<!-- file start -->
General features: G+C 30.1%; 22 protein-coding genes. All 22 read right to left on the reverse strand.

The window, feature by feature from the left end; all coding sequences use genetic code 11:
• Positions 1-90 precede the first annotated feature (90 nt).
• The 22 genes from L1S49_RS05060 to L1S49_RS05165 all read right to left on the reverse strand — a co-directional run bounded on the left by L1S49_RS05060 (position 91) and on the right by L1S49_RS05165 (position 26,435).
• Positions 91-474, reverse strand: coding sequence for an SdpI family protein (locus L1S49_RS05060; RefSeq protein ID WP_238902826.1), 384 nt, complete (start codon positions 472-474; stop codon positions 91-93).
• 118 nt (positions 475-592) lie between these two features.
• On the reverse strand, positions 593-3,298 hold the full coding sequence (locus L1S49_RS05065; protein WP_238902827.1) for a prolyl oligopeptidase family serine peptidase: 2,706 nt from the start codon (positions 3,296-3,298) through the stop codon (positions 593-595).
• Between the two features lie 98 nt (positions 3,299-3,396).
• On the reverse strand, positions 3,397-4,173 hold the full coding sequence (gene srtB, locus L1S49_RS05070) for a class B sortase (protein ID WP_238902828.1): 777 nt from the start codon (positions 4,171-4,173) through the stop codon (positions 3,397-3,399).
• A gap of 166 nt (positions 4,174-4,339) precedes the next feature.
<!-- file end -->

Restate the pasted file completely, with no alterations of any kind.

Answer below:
General features: G+C 30.1%; 22 protein-coding genes. All 22 read right to left on the reverse strand.

The window, feature by feature from the left end; all coding sequences use genetic code 11:
• Positions 1-90 precede the first annotated feature (90 nt).
• The 22 genes from L1S49_RS05060 to L1S49_RS05165 all read right to left on the reverse strand — a co-directional run bounded on the left by L1S49_RS05060 (position 91) and on the right by L1S49_RS05165 (position 26,435).
• Positions 91-474, reverse strand: coding sequence for an SdpI family protein (locus L1S49_RS05060; RefSeq protein ID WP_238902826.1), 384 nt, complete (start codon positions 472-474; stop codon positions 91-93).
• 118 nt (positions 475-592) lie between these two features.
• On the reverse strand, positions 593-3,298 hold the full coding sequence (locus L1S49_RS05065; protein WP_238902827.1) for a prolyl oligopeptidase family serine peptidase: 2,706 nt from the start codon (positions 3,296-3,298) through the stop codon (positions 593-595).
• Between the two features lie 98 nt (positions 3,299-3,396).
• On the reverse strand, positions 3,397-4,173 hold the full coding sequence (gene srtB, locus L1S49_RS05070) for a class B sortase (protein ID WP_238902828.1): 777 nt from the start codon (positions 4,171-4,173) through the stop codon (positions 3,397-3,399).
• A gap of 166 nt (positions 4,174-4,339) precedes the next feature.